• upright — [adj1] straight up cocked, end on, end up, erect, on end, perpendicular, plumb, raised, sheer, standing, stand up, steep, straight, upended, upstanding, upward, vertical; concepts 581,583 Ant. fallen, lying, prone upright [adj2] honorable, honest …   New thesaurus

  • upright — I adjective aboveboard, candid, circumspect, conscientious, erect, estimable, ethical, fair, forthright, good, guileless, highly principled, honest, honestus, honorable, incorruptible, integer, just, laudable, legitimate, moral, probus, pure,… …   Law dictionary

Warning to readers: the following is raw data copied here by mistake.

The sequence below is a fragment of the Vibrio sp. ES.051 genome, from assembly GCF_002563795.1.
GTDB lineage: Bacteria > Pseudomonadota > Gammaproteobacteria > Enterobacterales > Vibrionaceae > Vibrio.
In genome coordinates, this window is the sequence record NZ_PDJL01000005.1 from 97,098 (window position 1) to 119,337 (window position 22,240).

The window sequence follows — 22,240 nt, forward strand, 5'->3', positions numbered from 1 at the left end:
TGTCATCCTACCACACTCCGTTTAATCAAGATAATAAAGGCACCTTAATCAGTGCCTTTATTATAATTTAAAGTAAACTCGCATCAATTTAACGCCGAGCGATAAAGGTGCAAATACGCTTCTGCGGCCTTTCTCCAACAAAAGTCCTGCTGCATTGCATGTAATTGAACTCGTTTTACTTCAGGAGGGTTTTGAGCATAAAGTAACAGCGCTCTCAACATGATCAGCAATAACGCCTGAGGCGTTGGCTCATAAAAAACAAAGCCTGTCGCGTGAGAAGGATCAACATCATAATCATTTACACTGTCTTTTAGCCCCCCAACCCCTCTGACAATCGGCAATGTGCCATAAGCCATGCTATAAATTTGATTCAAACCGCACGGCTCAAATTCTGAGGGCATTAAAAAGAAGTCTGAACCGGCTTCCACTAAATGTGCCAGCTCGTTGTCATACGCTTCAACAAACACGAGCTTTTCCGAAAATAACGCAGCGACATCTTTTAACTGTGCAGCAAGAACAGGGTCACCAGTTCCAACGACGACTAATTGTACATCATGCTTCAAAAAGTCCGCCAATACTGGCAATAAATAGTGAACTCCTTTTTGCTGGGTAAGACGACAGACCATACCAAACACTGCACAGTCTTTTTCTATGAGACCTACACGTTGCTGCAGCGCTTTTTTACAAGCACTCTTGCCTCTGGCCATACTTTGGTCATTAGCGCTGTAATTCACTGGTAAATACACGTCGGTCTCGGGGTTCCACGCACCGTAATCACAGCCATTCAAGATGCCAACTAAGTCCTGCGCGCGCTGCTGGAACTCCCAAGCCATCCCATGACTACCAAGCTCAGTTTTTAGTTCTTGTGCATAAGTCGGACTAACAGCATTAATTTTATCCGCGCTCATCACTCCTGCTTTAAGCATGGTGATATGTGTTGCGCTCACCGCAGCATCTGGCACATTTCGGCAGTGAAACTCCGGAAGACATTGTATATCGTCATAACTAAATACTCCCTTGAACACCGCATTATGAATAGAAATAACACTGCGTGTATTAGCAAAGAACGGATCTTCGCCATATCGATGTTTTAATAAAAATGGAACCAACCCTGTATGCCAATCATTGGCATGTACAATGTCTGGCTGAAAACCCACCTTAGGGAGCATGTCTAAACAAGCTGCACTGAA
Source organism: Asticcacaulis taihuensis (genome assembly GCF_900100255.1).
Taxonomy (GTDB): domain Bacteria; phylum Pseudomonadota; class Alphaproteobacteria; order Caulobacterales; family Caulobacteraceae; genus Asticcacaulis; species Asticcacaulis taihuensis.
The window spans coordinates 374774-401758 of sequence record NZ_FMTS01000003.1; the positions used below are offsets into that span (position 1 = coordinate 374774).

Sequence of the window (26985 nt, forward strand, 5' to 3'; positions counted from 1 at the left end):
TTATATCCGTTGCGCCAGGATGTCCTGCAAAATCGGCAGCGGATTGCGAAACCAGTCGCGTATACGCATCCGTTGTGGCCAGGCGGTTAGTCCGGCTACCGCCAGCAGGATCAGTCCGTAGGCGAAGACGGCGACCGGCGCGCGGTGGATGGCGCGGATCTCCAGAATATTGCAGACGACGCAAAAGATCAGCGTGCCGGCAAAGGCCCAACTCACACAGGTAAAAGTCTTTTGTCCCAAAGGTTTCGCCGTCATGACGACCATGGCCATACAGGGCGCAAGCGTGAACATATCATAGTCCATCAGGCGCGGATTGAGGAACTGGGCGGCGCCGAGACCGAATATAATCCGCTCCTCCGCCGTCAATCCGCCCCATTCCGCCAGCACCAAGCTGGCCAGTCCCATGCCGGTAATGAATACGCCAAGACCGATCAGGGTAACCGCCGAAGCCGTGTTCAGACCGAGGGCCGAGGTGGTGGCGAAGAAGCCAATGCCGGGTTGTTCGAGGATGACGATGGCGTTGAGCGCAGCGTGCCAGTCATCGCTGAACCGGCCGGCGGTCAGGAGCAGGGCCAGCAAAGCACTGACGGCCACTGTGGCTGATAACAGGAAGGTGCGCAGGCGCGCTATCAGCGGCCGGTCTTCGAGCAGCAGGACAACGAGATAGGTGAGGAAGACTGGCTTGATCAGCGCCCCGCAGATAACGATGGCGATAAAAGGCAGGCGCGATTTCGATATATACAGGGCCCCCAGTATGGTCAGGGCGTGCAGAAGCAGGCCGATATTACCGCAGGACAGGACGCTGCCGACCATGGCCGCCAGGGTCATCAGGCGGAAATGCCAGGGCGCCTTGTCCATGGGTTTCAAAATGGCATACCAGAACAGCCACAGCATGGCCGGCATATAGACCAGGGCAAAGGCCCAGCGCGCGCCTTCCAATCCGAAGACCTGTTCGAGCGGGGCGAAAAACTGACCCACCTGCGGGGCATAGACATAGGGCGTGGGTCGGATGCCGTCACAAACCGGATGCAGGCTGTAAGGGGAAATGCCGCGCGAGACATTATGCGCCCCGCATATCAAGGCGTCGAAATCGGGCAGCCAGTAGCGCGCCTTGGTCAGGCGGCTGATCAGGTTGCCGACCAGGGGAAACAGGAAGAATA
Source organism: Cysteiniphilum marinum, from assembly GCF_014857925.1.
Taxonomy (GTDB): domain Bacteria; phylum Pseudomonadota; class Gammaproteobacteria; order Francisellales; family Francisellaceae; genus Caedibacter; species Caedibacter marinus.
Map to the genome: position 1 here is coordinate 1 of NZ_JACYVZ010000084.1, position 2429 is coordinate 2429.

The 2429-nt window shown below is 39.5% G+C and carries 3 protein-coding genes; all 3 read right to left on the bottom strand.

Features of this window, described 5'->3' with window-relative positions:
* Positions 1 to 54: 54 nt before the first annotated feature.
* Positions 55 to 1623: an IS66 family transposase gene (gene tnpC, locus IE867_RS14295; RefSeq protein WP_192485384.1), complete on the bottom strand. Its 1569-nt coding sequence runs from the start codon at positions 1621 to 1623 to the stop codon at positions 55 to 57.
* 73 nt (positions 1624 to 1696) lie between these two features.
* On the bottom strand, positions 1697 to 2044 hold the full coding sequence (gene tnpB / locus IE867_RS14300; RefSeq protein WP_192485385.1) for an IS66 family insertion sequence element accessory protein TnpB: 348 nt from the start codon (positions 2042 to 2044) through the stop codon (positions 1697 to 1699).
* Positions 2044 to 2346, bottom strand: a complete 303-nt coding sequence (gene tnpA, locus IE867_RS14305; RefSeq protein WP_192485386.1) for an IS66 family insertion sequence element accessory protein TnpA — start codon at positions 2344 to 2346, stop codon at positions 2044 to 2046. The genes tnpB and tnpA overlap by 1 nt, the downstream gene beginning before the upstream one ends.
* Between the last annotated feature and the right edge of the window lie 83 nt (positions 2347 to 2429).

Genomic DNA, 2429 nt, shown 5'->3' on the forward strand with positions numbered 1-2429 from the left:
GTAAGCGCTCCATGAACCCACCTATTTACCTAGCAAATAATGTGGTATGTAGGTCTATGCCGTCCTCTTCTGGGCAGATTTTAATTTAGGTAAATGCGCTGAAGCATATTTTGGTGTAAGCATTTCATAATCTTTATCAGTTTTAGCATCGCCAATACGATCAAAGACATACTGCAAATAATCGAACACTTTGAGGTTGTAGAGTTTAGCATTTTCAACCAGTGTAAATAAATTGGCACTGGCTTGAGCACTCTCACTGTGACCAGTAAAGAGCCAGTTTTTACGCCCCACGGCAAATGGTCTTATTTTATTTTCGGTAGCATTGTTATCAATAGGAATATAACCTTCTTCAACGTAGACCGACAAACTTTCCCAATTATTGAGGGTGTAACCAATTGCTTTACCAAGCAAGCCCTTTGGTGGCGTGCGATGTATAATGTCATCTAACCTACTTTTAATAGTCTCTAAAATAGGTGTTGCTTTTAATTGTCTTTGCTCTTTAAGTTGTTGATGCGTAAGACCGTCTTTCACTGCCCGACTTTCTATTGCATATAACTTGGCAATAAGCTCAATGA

• upright — I UK [ˈʌpraɪt] / US [ˈʌpˌraɪt] adverb * sitting or standing with a straight back The dog was sitting upright on its hind legs. sit/stand bolt upright (= suddenly sit or stand very straight): Jenny sat bolt upright when she heard the noise.… …   English dictionary

  • upright — up|right1 [ ʌp,raıt ] adverb * in or into a steady correct position: We struggled to keep the boat upright. a. in or into a straight standing position: Pictures were propped upright against all the walls. b. sitting or standing with a straight… …   Usage of the words and phrases in modern English

  • upright — {{Roman}}I.{{/Roman}} adj. VERBS ▪ be, sit, stand ▪ rows of children sitting upright at their desks ▪ come, jerk, shoot, spring …   Collocations dictionary